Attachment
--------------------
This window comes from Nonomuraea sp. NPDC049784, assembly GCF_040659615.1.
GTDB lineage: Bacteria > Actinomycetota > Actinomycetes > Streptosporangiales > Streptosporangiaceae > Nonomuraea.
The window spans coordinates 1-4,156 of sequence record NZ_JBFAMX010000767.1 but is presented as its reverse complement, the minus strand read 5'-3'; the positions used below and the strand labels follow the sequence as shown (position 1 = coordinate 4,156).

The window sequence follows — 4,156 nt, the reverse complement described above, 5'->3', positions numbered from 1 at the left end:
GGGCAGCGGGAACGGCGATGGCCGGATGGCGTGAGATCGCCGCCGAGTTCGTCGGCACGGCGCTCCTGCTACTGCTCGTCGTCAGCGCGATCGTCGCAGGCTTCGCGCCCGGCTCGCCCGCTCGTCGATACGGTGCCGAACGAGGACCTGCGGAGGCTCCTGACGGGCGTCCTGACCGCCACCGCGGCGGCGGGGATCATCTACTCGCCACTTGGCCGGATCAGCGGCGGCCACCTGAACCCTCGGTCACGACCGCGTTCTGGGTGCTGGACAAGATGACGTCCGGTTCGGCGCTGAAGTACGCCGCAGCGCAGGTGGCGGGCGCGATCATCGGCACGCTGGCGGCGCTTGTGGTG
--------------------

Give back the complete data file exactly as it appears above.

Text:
This window comes from Nonomuraea sp. NPDC049784, assembly GCF_040659615.1.
GTDB lineage: Bacteria > Actinomycetota > Actinomycetes > Streptosporangiales > Streptosporangiaceae > Nonomuraea.
The window spans coordinates 1-4,156 of sequence record NZ_JBFAMX010000767.1 but is presented as its reverse complement, the minus strand read 5'-3'; the positions used below and the strand labels follow the sequence as shown (position 1 = coordinate 4,156).

The window sequence follows — 4,156 nt, the reverse complement described above, 5'->3', positions numbered from 1 at the left end:
GGGCAGCGGGAACGGCGATGGCCGGATGGCGTGAGATCGCCGCCGAGTTCGTCGGCACGGCGCTCCTGCTACTGCTCGTCGTCAGCGCGATCGTCGCAGGCTTCGCGCCCGGCTCGCCCGCTCGTCGATACGGTGCCGAACGAGGACCTGCGGAGGCTCCTGACGGGCGTCCTGACCGCCACCGCGGCGGCGGGGATCATCTACTCGCCACTTGGCCGGATCAGCGGCGGCCACCTGAACCCTCGGTCACGACCGCGTTCTGGGTGCTGGACAAGATGACGTCCGGTTCGGCGCTGAAGTACGCCGCAGCGCAGGTGGCGGGCGCGATCATCGGCACGCTGGCGGCGCTTGTGGTG